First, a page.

I am also in the same boat with fingers crossed!

    I ran into this from FM over the weekend.

    1. Craig at Middle Age Miles Post author

      Hi JB SanDiego – Thanks for the comment. I’ve read a lot about Amex shutdowns but don’t know nearly as much about them. It seems like Amex has had different procedures of “shutdowns” at different times. Unfortunately, I don’t know enough to shed any additional light on what’s likely to happen with your Amex situation, but perhaps readers can chime in to help. Glad you clicked over from FM, and I hope you continue to read and enjoy Middle Age Miles as I’ve seen your name on lots of good comments on FM and DoC! ~Craig

  39. JB SanDiego

    Thx Craig for getting back!

    I realized my Amx experience is so much identical to your AA experience. Hopefully, my lock down of more than 3 months now, will not resemble the AA lock down time frame?

    Like you said, we are left in the dark with usable cards and ability to accumulate points which just adds to this unpleasent twilight zone experience and with abundance of speculation?

  40. Jenny

    Isn’t AA defrauding Citi by terminating accounts since Citi had paid it for many of those miles? AA should refund Citi for forfeited miles (bonus + those accrued via spending).

    Some idiots mentioned that AA pays Citi but it’s the other way around – they can look at the financial reports of both for confirmation.

  41. MyDosSense

    I could be mistaken, but I thought I read that for airlines to count the miles in their books/accounting, they have to be used, and that used means the actual flight they were used was taken, or the points are no longer valid. Do you have any insight into this? If this is true, then by terminating a large number of accounts/miles, they would be able to realize a substantial amount of cash on their books.

    1. Jake Mueller

      @ MyDosSense: Yes, you are right. On American Airlines’ financial report, you can see that as listed as liabilities for its loyalty program. American Airlines Q4 2019 financial report will be available tomorrow.

      We’ll get to know the difference in liabilities pertaining to AAdvantage. What I’m curious about is whether AA will come clean about forfeited miles (bonus + card-spending), or if it’ll include those miles in the ‘recognition of revenue’ via the loyalty program figure. In case of the latter, it’d be engaging in fraud because it’s obligated to reimburse Citi & Barclays for the forfeited miles that were earned via credit card bonuses and credit-card spending. Then we can report this fraud to the SEC as well, as well as the executive offices of Citi & Barclays.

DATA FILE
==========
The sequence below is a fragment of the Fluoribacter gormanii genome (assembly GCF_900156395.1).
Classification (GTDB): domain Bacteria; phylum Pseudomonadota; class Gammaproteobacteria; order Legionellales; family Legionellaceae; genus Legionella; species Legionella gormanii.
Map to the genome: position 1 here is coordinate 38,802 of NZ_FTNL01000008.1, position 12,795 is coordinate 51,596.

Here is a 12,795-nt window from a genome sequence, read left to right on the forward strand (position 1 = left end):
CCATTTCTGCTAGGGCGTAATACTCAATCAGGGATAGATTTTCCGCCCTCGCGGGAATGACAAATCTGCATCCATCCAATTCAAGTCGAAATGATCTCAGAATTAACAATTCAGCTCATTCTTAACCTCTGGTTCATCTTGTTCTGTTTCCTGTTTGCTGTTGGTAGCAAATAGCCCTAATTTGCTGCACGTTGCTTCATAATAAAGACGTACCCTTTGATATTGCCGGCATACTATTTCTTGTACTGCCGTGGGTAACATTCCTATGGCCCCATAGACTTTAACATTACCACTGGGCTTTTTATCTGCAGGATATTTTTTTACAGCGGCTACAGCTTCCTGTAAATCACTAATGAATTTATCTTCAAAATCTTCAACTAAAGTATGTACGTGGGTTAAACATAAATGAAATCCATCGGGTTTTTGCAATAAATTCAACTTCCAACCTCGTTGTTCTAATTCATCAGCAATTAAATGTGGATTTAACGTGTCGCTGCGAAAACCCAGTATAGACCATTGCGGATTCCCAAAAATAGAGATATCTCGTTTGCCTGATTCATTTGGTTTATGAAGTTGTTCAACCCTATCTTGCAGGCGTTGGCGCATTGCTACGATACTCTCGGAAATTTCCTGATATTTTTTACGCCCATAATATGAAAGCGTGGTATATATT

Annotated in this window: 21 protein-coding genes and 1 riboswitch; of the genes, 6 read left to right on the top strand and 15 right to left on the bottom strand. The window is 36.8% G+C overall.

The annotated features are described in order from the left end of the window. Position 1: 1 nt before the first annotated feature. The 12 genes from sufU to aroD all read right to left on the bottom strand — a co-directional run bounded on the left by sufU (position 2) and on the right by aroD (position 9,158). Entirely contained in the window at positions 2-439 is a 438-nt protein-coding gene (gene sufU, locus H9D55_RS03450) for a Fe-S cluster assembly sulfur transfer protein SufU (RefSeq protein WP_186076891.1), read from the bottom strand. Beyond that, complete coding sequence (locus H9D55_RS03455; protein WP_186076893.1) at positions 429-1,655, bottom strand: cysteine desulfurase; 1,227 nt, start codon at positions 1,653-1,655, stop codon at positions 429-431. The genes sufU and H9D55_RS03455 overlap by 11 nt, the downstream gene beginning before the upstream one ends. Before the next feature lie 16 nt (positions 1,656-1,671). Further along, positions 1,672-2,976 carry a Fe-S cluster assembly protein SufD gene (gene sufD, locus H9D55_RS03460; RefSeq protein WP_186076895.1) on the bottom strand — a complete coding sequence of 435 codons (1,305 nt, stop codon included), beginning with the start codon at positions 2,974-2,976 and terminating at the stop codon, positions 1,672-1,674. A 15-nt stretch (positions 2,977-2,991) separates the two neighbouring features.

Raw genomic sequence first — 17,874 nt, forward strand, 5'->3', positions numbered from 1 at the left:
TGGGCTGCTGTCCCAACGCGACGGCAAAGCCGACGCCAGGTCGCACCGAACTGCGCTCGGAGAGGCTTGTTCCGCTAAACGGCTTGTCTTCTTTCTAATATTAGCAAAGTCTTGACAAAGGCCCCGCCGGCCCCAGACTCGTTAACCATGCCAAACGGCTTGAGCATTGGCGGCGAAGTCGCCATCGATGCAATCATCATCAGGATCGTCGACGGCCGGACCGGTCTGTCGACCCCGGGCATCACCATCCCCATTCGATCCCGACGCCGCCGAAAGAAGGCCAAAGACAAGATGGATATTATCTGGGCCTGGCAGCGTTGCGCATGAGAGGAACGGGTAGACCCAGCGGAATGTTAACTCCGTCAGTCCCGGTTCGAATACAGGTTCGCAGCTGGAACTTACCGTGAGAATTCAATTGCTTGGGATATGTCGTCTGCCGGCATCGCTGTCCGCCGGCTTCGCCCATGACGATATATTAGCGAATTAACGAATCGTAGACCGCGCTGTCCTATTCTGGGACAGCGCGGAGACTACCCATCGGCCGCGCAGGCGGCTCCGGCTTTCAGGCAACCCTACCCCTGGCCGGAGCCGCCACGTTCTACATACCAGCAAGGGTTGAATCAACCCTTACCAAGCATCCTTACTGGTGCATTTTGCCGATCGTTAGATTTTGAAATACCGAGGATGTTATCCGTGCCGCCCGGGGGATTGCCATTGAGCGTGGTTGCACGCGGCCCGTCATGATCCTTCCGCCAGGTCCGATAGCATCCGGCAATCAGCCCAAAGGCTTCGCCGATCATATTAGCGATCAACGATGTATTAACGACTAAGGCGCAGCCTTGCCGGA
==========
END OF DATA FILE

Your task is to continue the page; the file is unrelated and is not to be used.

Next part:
I’m sure AA will choose the fraud route.

  42. Jake Mueller

    Craig, I was right about AA defrauding Citi & Barclays.

    Even with public offers, one could’ve gotten 6 sign up bonuses every 2 years in the past, so let’s consider a very conservative estimate – 10k locked accounts with a mean of 300k miles, although many people had millions of miles. If Citi & Barclays had purchased miles at 0.5 cents per mile, then this amounts to $15 million.

    1. Craig at Middle Age Miles Post author

      Hey Jake – Good observation. I know we’re all wondering what Citi is saying and thinking behind the scenes (and to a lesser degree, Barclays). I’d be fascinated to hear their thoughts about this. It sure seems like AA has put them at risk. ~Craig

  43. nel7883

    I have been terminated out of my account and have the advantage of executive world elite card with a $450.00 annual fee. Do i lose all the privileges associated with the card? Will i have access the Admirals Club or free bags? They won’t even respond to that question. They keep telling me to email the revenue protection email address. Does anyone know who i could call to find this information out.

    1. Johnny AApleseed

      The card benefits are tied to an AAdvantage account #. If your account was terminated, you would no longer get benefits. If you were brazen, you could open a new AA account, maybe in a wife or child’s name and associate the AA account to your Citi card. You would then have to purchase all future tickets through that account, I believe.

    2. Craig at Middle Age Miles Post author

      Hi Nel – Great questions. Johnny AApleseed’s response on baggage fees is are correct. He is also right about your Admirals Club access being tied to your AAdvantage number. I’m wondering if there’s a “back door” though, if you present your physical Citi AA Executive card and boarding pass upon entering the Club. I’d be interested to hear any first-person DPs on this. ~Craig

  44. Billy Bob

    Here’s a note of hope maybe to some of you. In my case I had SUBs from both Barclays business and ‘red’ within the last 18 months, and another from Citi (business) just over two years ago. Before that I had SUBs from Citi (personal) again in 2014 and Barclays US Airways in 2013. So, five in the last (roughly) six or seven years. Player 2 had Barclay’s red and Citi AA business in the last 18 months, as well as Citi personal 5 years ago and Barclays like me sometime in 2013. So, in her case she had four in the last six or seven years.